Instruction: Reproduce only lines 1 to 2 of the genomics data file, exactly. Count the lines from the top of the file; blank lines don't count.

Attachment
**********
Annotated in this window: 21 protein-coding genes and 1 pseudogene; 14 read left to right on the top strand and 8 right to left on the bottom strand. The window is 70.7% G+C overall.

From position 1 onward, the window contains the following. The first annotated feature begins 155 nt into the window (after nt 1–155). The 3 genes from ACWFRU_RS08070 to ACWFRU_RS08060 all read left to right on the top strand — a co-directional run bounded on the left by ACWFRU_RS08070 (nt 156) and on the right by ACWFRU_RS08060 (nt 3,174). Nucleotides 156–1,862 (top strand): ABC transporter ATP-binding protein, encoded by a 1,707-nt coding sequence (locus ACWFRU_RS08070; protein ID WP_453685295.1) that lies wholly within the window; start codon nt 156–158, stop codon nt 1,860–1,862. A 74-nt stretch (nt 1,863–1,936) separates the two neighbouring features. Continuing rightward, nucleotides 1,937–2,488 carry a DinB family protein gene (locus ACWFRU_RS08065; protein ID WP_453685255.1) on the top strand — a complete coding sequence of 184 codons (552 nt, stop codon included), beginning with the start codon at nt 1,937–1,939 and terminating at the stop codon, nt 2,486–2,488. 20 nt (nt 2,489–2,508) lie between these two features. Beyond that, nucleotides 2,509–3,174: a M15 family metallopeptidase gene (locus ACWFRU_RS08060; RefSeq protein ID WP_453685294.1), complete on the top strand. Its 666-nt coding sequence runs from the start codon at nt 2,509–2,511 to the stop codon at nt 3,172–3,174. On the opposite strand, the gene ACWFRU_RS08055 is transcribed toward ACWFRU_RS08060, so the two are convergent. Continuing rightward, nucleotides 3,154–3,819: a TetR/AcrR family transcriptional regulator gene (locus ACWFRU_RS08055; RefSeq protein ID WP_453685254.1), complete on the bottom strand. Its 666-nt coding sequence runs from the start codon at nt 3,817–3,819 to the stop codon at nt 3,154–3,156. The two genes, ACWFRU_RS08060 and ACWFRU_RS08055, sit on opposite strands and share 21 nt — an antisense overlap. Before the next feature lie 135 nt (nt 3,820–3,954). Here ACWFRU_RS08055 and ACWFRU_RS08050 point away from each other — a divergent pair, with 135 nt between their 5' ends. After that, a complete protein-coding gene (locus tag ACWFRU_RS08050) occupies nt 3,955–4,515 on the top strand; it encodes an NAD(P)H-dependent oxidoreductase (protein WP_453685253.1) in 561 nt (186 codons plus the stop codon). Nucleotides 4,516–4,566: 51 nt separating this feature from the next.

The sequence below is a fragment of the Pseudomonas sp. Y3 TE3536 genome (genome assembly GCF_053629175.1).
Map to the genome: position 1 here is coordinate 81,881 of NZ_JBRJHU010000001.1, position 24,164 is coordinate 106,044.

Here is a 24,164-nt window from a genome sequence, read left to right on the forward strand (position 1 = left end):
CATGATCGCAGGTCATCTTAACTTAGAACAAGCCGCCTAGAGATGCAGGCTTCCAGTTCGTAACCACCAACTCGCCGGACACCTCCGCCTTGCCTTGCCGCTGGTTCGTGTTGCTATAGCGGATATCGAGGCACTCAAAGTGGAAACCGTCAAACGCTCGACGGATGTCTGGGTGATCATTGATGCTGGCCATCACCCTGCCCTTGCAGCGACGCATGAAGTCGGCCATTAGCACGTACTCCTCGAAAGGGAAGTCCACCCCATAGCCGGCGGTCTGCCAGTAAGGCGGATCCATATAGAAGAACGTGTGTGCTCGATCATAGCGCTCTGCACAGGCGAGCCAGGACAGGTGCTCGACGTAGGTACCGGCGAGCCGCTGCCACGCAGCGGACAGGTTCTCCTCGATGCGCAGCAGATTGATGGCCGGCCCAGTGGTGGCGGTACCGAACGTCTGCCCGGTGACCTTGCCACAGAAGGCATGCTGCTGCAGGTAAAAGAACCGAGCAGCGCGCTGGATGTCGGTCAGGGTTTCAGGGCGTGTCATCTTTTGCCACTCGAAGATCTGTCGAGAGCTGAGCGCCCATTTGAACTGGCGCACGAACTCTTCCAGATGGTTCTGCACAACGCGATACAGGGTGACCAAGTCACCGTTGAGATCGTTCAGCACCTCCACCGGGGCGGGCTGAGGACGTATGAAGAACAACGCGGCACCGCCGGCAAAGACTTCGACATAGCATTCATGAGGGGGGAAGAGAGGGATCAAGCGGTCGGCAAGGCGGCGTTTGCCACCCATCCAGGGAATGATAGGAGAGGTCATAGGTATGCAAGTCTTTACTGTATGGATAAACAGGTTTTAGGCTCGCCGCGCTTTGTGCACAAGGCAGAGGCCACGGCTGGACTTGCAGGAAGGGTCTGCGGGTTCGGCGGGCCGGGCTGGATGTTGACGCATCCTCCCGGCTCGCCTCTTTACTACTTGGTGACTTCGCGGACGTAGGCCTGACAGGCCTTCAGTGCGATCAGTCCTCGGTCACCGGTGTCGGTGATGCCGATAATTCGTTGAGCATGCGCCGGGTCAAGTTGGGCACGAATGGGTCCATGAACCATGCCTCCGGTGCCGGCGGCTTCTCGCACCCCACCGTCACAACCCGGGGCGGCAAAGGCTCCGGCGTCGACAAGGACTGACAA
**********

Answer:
Annotated in this window: 21 protein-coding genes and 1 pseudogene; 14 read left to right on the top strand and 8 right to left on the bottom strand. The window is 70.7% G+C overall.

From position 1 onward, the window contains the following. The first annotated feature begins 155 nt into the window (after nt 1–155). The 3 genes from ACWFRU_RS08070 to ACWFRU_RS08060 all read left to right on the top strand — a co-directional run bounded on the left by ACWFRU_RS08070 (nt 156) and on the right by ACWFRU_RS08060 (nt 3,174). Nucleotides 156–1,862 (top strand): ABC transporter ATP-binding protein, encoded by a 1,707-nt coding sequence (locus ACWFRU_RS08070; protein ID WP_453685295.1) that lies wholly within the window; start codon nt 156–158, stop codon nt 1,860–1,862. A 74-nt stretch (nt 1,863–1,936) separates the two neighbouring features. Continuing rightward, nucleotides 1,937–2,488 carry a DinB family protein gene (locus ACWFRU_RS08065; protein ID WP_453685255.1) on the top strand — a complete coding sequence of 184 codons (552 nt, stop codon included), beginning with the start codon at nt 1,937–1,939 and terminating at the stop codon, nt 2,486–2,488. 20 nt (nt 2,489–2,508) lie between these two features. Beyond that, nucleotides 2,509–3,174: a M15 family metallopeptidase gene (locus ACWFRU_RS08060; RefSeq protein ID WP_453685294.1), complete on the top strand. Its 666-nt coding sequence runs from the start codon at nt 2,509–2,511 to the stop codon at nt 3,172–3,174. On the opposite strand, the gene ACWFRU_RS08055 is transcribed toward ACWFRU_RS08060, so the two are convergent. Continuing rightward, nucleotides 3,154–3,819: a TetR/AcrR family transcriptional regulator gene (locus ACWFRU_RS08055; RefSeq protein ID WP_453685254.1), complete on the bottom strand. Its 666-nt coding sequence runs from the start codon at nt 3,817–3,819 to the stop codon at nt 3,154–3,156. The two genes, ACWFRU_RS08060 and ACWFRU_RS08055, sit on opposite strands and share 21 nt — an antisense overlap. Before the next feature lie 135 nt (nt 3,820–3,954). Here ACWFRU_RS08055 and ACWFRU_RS08050 point away from each other — a divergent pair, with 135 nt between their 5' ends. After that, a complete protein-coding gene (locus tag ACWFRU_RS08050) occupies nt 3,955–4,515 on the top strand; it encodes an NAD(P)H-dependent oxidoreductase (protein WP_453685253.1) in 561 nt (186 codons plus the stop codon). Nucleotides 4,516–4,566: 51 nt separating this feature from the next.